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Guest Editorial: Ex-FBI director did not act with honor
James Comey, the former FBI director fired by President Donald Trump has, as everyone knows who has not just arrived here from another planet, written a book. It is a much-hyped book, and undoubtedly will sell well and make Mr. Comey a handsome dollar.
What is the book about?
That is hard to say.
Its title is “A Higher Loyalty,” and it purports to juxtapose Mr. Comey’s higher purposes with the president’s. In some sense that is what the book is about: An attempt to show that the president is “unworthy” of high office and Mr. Comey is worthy.
Mr. Comey wants to be Mr. Trump’s nemesis, and this he has accomplished.
But Mr. Comey makes his case, not with argument but with the “tell all” approach of a supermarket tabloid.
Hence we have learned what Mr. Comey thought of the size of the president’s hands, and that he told the president he did not take the infamous and revolting Steele dossier seriously (but that he does not now totally dismiss it), and even what Mr. Comey thinks of the president’s language, mannerisms and marriage.
This is higher loyalty and purpose?
More important, we have learned that Mr. Comey is willing to go on TV and talk about legal matters still in play — like the Mueller Russia probe. This is utterly unprofessional for an ex-FBI man, and it violates FBI ethics, in spirit if not also in letter.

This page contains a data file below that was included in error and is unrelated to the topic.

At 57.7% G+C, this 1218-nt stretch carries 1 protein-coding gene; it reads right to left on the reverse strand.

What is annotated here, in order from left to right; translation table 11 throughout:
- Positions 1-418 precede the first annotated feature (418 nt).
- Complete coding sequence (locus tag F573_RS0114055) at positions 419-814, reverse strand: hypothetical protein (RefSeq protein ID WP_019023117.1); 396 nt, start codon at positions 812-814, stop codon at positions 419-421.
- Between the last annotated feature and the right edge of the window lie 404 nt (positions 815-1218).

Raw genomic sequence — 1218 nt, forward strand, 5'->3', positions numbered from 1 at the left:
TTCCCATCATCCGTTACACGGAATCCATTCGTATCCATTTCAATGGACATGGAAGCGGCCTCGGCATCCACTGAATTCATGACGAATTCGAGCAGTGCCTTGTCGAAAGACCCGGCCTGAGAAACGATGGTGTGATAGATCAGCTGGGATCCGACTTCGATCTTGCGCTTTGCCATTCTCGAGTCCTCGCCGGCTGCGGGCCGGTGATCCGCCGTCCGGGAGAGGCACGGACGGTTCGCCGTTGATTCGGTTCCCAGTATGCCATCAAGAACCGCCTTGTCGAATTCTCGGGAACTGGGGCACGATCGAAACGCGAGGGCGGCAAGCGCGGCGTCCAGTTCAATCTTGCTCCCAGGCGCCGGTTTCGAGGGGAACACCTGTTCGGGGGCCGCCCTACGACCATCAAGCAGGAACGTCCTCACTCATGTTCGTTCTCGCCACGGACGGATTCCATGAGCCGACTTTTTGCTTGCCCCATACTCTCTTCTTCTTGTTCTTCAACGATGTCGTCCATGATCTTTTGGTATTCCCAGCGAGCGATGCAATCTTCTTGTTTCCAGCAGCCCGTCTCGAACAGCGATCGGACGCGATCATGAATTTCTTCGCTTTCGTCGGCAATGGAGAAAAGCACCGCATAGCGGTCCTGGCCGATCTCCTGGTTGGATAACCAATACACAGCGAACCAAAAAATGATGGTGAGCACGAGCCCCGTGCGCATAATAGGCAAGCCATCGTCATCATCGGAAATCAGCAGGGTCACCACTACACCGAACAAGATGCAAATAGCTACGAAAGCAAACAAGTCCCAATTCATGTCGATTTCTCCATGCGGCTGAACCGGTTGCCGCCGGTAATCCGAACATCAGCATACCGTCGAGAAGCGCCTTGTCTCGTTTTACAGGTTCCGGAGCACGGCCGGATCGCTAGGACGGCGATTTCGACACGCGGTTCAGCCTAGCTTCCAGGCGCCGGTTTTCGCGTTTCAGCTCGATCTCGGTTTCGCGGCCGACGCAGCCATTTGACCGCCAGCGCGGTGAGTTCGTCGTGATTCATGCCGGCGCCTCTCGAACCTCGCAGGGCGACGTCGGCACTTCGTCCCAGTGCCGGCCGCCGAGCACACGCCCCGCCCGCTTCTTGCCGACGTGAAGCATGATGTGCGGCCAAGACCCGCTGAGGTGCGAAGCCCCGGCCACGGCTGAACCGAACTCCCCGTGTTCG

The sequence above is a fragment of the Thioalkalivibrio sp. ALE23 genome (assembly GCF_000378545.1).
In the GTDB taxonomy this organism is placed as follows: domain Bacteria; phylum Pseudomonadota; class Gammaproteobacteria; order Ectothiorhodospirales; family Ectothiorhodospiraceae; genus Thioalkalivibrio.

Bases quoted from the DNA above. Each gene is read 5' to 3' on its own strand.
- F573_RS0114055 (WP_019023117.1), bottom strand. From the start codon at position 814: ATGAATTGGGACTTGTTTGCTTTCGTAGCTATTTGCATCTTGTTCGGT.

Tellingly, we have learned that he knew the Steele document was politically financed and generated when he told the president about it, but he chose not to tell the president that.
This is worthiness?
Mr. Comey’s tell-all tells all about him. He reveals himself to be partisan, petty and disappointingly, breathtakingly, small-minded. There seems to be no thought behind this book — only gossip and rather pitiable attempts at self-aggrandizement.
When the president fired Mr. Comey almost everyone in America who writes about politics and government thought it was a terrible mistake. And it was politically. It resulted in the special counsel and the investigation of the president’s lawyer and possibly his sex life. (Didn’t we do this once and learn it was pernicious folly?)
But the person Mr. Comey has revealed himself to be over the last few days is completely at odds with what an FBI director should be. The director should not be a vindictive infighter, building his fiefdom like J. Edgar Hoover, but a top cop and lawyer, a straight arrow, a pro — like Bill Bratton or Robert Morgenthau.
Mr. Comey has long presented himself as such a man. Alas, he is anything but. He is, by his own evidence, a score-settling bureaucratic conniver whose vanity has triumphed over his sense of duty and whose personal agendas obliterated the thing he most wanted to be — a good public servant.
None of this negates the president’s legal or political troubles. None if it legitimizes impulsive behavior or government by tweet. It doesn’t work that way. But Mr. Comey contributes nothing to our understanding of this moment in our history and only adds to the coarsening of our politics.
Meanwhile, the FBI desperately needs to be cleaned up, depoliticized and reprofessionalized. Mr. Comey has hurt the FBI terribly. The only thing he has damaged more is his own reputation.
Pittsburgh Post-Gazette, April 16